The followings are English translations of quotations from one commentary, written by a Japanese brain expert. (Unfortunately, the commentary itself is written in Japanese)
By closely examining brain tissue samples from patients who died after taking anticancer drugs, researchers found that even in adult brains, neurons were nascent, at least in the dentate gyrus of the hippocampus.
On the other hand, a study using 14C as a tracer suggest that neurogenesis in the neocortex is very limited.
From the abstract of the first literature, you can achieve general understanding of how to prove neurogenesis. The following is a definitive statement of the first literature.
Human brain tissue was obtained postmortem from patients who had been treated with the thymidine analog, bromodeoxyuridine (BrdU), that labels DNA during the S phase.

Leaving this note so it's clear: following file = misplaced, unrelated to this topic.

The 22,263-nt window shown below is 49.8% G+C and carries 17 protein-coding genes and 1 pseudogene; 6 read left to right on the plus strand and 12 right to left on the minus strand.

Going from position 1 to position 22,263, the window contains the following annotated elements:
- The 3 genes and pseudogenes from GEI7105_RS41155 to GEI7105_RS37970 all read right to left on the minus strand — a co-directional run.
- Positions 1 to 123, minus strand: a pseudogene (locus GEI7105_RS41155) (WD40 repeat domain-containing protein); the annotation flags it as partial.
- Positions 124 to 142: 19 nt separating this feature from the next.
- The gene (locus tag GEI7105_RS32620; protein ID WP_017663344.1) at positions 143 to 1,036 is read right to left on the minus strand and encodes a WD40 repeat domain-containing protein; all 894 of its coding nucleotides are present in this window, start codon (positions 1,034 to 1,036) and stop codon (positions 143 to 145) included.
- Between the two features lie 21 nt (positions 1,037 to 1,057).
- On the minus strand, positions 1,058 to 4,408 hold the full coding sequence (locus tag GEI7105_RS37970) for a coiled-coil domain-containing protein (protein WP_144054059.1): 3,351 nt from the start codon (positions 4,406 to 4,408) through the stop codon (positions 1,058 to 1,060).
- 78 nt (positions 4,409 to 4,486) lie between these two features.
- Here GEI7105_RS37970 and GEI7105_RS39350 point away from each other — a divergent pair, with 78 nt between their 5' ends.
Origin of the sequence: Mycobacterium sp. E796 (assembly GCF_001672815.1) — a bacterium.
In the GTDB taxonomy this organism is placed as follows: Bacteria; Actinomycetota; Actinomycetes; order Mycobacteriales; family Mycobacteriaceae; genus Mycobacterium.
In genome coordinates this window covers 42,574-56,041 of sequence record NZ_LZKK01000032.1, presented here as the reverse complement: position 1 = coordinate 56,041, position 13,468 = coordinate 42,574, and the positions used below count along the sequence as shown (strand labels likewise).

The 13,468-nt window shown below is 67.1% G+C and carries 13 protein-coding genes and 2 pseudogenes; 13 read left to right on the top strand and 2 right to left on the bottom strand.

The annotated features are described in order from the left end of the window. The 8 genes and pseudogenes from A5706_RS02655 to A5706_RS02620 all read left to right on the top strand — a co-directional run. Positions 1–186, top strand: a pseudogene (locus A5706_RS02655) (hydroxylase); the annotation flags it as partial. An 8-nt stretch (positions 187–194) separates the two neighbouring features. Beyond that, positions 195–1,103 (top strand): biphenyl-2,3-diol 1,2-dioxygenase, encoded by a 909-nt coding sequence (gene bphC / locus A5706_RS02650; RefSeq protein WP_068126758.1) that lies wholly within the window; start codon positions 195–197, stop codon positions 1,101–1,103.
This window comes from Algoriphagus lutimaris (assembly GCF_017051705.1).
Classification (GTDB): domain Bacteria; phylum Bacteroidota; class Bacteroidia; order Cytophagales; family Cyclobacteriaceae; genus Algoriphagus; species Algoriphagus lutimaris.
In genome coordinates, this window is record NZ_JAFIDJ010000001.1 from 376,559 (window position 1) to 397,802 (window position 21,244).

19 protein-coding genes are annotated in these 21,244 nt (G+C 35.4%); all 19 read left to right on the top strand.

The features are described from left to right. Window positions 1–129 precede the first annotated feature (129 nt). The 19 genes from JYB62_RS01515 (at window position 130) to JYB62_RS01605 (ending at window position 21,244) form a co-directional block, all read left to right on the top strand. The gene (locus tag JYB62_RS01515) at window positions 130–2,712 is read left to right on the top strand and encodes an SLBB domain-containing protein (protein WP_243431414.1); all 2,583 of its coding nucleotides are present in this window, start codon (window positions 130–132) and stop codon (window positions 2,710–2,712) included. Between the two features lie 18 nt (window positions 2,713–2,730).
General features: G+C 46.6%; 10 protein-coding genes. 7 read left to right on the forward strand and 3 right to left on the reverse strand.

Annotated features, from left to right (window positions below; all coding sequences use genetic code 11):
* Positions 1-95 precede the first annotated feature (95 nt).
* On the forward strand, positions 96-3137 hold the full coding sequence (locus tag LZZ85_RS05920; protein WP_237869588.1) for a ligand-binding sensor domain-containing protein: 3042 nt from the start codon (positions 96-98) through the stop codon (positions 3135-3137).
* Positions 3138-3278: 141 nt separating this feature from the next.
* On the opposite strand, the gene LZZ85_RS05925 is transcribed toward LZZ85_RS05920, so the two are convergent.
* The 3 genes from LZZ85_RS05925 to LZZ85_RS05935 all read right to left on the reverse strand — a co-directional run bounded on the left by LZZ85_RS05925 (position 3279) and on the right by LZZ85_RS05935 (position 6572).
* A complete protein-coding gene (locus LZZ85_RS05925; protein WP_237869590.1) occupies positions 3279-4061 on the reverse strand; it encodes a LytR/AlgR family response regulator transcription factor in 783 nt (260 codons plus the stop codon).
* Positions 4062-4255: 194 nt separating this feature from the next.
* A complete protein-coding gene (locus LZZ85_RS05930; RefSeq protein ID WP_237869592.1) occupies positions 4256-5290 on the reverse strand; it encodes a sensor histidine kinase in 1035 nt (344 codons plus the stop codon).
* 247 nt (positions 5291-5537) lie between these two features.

The nature of the anticancer drug of first literature was such that it was only taken up into the DNA when the cells were dividing. The fact that these anticancer drug-incorporated nerve cells were located near the hippocampus seems to prove neurogenesis.
The second paper used 14C level in DNA as a date mark for when a cell was born based on following facts.
- Concentration of environmental 14C (these are produced in nuclear tests) has decreased exponentially since the 1963 Nuclear Test Ban Treaty.
- The DNA is stable after a cell has gone through its last cell division.
The key is to use substances having both of following properties; if we can prove that the substance was taken up at least after adulthood, then we can prove that the cells divided after adulthood.
- only taken up into the cell when the cell divides, and
- stay stably inside the cell after the cell divides.
For more information, read the references (written in English) cited above.